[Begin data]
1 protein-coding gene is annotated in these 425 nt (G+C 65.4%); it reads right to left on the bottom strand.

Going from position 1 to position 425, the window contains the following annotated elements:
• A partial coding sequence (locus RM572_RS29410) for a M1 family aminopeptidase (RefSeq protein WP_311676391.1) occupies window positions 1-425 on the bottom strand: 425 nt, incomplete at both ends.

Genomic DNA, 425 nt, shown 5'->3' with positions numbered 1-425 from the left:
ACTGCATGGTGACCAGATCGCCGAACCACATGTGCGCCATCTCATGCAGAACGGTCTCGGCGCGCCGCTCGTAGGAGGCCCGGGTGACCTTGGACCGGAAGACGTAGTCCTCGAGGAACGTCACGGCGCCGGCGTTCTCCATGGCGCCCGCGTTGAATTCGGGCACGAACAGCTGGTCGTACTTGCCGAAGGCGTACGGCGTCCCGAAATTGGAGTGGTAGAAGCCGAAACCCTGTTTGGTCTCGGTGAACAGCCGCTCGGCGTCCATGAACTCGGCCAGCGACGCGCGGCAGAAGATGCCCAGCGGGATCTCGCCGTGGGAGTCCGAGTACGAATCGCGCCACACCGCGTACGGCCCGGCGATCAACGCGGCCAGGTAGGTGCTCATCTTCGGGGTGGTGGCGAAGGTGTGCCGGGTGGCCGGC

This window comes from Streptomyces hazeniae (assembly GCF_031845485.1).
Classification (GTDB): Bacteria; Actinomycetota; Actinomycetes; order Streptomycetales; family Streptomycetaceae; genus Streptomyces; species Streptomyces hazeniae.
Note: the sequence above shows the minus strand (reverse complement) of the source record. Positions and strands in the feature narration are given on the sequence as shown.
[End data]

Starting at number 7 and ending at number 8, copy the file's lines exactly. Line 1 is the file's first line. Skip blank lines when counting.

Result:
Classification (GTDB): Bacteria; Actinomycetota; Actinomycetes; order Streptomycetales; family Streptomycetaceae; genus Streptomyces; species Streptomyces hazeniae.
Note: the sequence above shows the minus strand (reverse complement) of the source record. Positions and strands in the feature narration are given on the sequence as shown.